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City of Boston (Signed by Mayor Josiah Quincy Jr., Dated 1848)

$275.00

SKU: 3992
Product Details

Intricately engraved antique stock certificate from the City of Boston dating back to the 1840's. This document, which is signed by Boston's Mayor (Josiah Quincy, Jr.) and Treasurer, was printed by the New England Bank Note Company and measures approximately 12 1/8 (w) by 9" (h).

 

This beautiful piece has six amazing vignettes ringing the outside.

 

Very rare piece!

You will receive the exact certificate pictured.
    Historical Context

    Bonds for Boston water scrip were authorized by the Act for supplying the City of Boston with pure water, enacted by the Legislature in 1846. The bonds were issued to help pay for several million dollars in loans for the new waterworks, which would bring water to the city from Lake Cochituate.

    Much public debate about incurring the debt took place beforehand, but the celebratory gala and parade on October 25, 1848 was one of the largest in the city's history, memorialized in graphic prints and original music.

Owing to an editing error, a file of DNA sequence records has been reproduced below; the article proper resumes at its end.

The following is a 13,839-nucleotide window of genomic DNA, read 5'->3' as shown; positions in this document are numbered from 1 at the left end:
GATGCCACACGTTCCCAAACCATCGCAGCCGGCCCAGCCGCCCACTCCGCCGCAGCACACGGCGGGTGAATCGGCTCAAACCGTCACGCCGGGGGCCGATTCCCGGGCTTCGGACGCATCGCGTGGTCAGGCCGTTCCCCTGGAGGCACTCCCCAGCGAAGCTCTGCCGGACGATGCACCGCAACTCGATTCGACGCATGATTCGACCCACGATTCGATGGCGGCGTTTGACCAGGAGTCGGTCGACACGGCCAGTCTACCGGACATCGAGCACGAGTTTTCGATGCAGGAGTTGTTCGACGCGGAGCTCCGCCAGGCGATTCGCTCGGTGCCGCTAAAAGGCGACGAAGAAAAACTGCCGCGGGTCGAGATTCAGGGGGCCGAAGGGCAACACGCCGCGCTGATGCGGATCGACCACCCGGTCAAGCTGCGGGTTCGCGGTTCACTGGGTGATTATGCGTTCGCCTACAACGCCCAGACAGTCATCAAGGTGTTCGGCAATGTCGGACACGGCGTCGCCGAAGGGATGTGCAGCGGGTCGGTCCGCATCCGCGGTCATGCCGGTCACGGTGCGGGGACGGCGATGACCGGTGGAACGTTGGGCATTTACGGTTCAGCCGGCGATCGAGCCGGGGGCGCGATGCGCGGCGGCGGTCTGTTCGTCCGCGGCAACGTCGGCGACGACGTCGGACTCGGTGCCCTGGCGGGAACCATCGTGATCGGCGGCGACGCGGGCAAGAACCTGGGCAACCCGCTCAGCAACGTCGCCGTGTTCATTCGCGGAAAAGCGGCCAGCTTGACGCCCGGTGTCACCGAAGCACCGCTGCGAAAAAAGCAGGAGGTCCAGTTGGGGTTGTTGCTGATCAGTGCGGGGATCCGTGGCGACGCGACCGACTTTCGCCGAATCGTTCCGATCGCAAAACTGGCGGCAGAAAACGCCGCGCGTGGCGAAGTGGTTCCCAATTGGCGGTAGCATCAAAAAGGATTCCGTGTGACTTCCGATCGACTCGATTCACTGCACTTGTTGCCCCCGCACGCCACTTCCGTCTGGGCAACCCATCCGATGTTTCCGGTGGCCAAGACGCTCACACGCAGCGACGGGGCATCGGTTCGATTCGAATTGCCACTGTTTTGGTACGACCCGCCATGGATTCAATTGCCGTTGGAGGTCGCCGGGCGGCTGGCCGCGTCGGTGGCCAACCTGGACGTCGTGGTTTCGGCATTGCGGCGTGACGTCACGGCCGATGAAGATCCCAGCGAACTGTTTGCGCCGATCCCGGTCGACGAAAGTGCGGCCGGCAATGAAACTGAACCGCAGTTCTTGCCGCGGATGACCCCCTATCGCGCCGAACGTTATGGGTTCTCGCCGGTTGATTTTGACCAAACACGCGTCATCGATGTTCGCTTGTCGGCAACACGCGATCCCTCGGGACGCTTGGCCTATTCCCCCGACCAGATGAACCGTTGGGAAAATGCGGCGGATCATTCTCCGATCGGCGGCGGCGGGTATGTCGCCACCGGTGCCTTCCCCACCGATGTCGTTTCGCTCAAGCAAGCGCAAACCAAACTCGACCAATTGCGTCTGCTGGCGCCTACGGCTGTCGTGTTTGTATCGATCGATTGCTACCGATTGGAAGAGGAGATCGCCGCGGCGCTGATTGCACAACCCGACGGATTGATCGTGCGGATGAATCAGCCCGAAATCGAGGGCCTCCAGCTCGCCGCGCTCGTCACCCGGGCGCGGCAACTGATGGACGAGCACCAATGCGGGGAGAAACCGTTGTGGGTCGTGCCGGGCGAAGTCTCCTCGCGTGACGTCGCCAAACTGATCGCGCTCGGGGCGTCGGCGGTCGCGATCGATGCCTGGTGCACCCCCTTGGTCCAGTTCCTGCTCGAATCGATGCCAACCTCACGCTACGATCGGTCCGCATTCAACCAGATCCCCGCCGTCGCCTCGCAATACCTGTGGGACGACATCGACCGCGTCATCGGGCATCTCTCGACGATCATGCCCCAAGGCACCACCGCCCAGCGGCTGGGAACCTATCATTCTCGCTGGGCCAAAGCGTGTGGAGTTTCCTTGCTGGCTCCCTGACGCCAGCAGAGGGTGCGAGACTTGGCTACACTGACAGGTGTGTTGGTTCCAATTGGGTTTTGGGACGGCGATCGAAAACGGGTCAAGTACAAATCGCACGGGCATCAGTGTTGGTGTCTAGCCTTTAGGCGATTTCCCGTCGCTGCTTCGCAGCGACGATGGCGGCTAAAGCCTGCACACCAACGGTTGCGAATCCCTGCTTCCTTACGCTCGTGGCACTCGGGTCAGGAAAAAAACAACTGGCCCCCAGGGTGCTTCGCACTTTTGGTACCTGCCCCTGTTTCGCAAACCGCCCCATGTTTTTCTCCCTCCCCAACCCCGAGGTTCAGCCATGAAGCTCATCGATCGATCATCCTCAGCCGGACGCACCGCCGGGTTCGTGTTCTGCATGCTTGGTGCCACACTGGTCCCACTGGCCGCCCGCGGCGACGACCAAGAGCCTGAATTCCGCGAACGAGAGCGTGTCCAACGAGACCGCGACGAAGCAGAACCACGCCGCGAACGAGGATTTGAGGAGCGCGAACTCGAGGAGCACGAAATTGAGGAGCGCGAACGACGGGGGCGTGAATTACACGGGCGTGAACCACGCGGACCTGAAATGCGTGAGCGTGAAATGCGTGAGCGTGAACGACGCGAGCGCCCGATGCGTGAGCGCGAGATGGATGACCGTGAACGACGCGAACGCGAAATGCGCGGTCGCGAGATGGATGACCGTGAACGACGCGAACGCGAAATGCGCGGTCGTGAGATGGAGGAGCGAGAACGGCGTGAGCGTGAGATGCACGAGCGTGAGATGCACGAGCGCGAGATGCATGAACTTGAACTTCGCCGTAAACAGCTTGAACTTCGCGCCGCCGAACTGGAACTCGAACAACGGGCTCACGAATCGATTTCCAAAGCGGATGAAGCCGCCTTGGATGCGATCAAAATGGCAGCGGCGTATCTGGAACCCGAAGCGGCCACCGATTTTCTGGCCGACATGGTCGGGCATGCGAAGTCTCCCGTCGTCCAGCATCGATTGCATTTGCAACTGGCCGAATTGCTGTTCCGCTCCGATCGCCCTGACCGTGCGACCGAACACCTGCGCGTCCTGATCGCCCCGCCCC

Josiah Quincy, Jr.

    Josiah Quincy Jr.'s Signature

    Josiah Quincy Jr.'s Signature

     

    Josiah Quincy, Jr. attended Philips' Academy, Andover and graduated from Harvard College in 1821.

    He was elected a member of the Ancient and Honorable Artillery Company of Massachusetts in 1823 and became its captain in 1829 at the age of 27.

    He was the author of Figures of the Past (1883).

    As a member of the Massachusetts State Legislature in 1837, he was instrumental in the establishment of the Massachusetts Board of Education. He built the Josiah Quincy Mansion in 1848.

    He was elected to the Boston City Council in 1833 and served as its president from 1834 to 1857.

    He served as mayor of Boston from 1845 to 1849, and was treasurer of the Boston Athenaeum from 1837 to 1852.

    His brother Edmund (1808–1877) was a prominent abolitionist, and author of the biography of his father and of a romance, Wensley (1854). A sister, Anna Cabot Lowell Quincy Waterston, was a writer; and another sister, Eliza Susan (1798–1884) was her father's secretary and the biographer of her mother.

    Quincy had two sons — Josiah Phillips (1829–1910), a lawyer, who wrote, besides some verse, The Protection of Majorities (1876) and Double Taxation in Massachusetts (1889); and Samuel Miller (1833–1887), who practised law, wrote on legal subjects, served in the Union army during the Civil War, and was breveted brigadier-general of volunteers in 1865.

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